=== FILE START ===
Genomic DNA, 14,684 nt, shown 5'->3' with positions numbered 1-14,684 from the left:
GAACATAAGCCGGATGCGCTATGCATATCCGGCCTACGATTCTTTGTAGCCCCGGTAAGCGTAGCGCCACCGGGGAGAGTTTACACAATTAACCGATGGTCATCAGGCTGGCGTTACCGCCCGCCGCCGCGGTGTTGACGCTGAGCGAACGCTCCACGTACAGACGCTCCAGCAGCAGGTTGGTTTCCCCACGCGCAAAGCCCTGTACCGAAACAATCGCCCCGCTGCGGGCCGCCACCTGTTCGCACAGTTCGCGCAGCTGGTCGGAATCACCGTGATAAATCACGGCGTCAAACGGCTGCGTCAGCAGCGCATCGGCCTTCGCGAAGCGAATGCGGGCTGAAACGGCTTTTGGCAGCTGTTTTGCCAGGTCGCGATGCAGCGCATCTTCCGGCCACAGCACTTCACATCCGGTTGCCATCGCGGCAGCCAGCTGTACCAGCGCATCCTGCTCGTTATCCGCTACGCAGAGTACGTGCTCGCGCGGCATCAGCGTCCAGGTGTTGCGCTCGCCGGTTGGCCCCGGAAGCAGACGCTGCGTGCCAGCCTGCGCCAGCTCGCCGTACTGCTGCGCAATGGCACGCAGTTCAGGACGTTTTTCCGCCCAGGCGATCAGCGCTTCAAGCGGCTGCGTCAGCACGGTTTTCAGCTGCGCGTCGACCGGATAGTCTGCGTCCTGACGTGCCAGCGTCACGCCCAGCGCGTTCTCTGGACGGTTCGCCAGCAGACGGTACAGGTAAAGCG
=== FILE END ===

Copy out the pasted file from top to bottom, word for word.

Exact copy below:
Genomic DNA, 14,684 nt, shown 5'->3' with positions numbered 1-14,684 from the left:
GAACATAAGCCGGATGCGCTATGCATATCCGGCCTACGATTCTTTGTAGCCCCGGTAAGCGTAGCGCCACCGGGGAGAGTTTACACAATTAACCGATGGTCATCAGGCTGGCGTTACCGCCCGCCGCCGCGGTGTTGACGCTGAGCGAACGCTCCACGTACAGACGCTCCAGCAGCAGGTTGGTTTCCCCACGCGCAAAGCCCTGTACCGAAACAATCGCCCCGCTGCGGGCCGCCACCTGTTCGCACAGTTCGCGCAGCTGGTCGGAATCACCGTGATAAATCACGGCGTCAAACGGCTGCGTCAGCAGCGCATCGGCCTTCGCGAAGCGAATGCGGGCTGAAACGGCTTTTGGCAGCTGTTTTGCCAGGTCGCGATGCAGCGCATCTTCCGGCCACAGCACTTCACATCCGGTTGCCATCGCGGCAGCCAGCTGTACCAGCGCATCCTGCTCGTTATCCGCTACGCAGAGTACGTGCTCGCGCGGCATCAGCGTCCAGGTGTTGCGCTCGCCGGTTGGCCCCGGAAGCAGACGCTGCGTGCCAGCCTGCGCCAGCTCGCCGTACTGCTGCGCAATGGCACGCAGTTCAGGACGTTTTTCCGCCCAGGCGATCAGCGCTTCAAGCGGCTGCGTCAGCACGGTTTTCAGCTGCGCGTCGACCGGATAGTCTGCGTCCTGACGTGCCAGCGTCACGCCCAGCGCGTTCTCTGGACGGTTCGCCAGCAGACGGTACAGGTAAAGCG